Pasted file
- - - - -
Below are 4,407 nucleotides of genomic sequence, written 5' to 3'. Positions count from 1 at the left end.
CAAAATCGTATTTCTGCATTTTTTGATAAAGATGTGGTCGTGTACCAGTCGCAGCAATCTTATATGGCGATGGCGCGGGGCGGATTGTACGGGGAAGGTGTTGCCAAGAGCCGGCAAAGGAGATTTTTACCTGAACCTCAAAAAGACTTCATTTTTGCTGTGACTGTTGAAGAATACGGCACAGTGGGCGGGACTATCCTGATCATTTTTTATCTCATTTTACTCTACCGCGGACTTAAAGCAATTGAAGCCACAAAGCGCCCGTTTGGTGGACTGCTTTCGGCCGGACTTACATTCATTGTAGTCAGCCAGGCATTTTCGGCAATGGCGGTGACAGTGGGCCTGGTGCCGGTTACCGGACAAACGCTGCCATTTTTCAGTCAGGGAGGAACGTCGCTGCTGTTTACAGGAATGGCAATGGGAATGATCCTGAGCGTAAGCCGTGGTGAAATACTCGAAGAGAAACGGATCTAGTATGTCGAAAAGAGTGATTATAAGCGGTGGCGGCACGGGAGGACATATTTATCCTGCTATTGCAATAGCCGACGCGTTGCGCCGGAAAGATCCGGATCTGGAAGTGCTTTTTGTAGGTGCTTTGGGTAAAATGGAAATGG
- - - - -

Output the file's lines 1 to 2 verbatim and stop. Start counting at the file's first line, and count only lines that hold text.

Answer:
Below are 4,407 nucleotides of genomic sequence, written 5' to 3'. Positions count from 1 at the left end.
CAAAATCGTATTTCTGCATTTTTTGATAAAGATGTGGTCGTGTACCAGTCGCAGCAATCTTATATGGCGATGGCGCGGGGCGGATTGTACGGGGAAGGTGTTGCCAAGAGCCGGCAAAGGAGATTTTTACCTGAACCTCAAAAAGACTTCATTTTTGCTGTGACTGTTGAAGAATACGGCACAGTGGGCGGGACTATCCTGATCATTTTTTATCTCATTTTACTCTACCGCGGACTTAAAGCAATTGAAGCCACAAAGCGCCCGTTTGGTGGACTGCTTTCGGCCGGACTTACATTCATTGTAGTCAGCCAGGCATTTTCGGCAATGGCGGTGACAGTGGGCCTGGTGCCGGTTACCGGACAAACGCTGCCATTTTTCAGTCAGGGAGGAACGTCGCTGCTGTTTACAGGAATGGCAATGGGAATGATCCTGAGCGTAAGCCGTGGTGAAATACTCGAAGAGAAACGGATCTAGTATGTCGAAAAGAGTGATTATAAGCGGTGGCGGCACGGGAGGACATATTTATCCTGCTATTGCAATAGCCGACGCGTTGCGCCGGAAAGATCCGGATCTGGAAGTGCTTTTTGTAGGTGCTTTGGGTAAAATGGAAATGG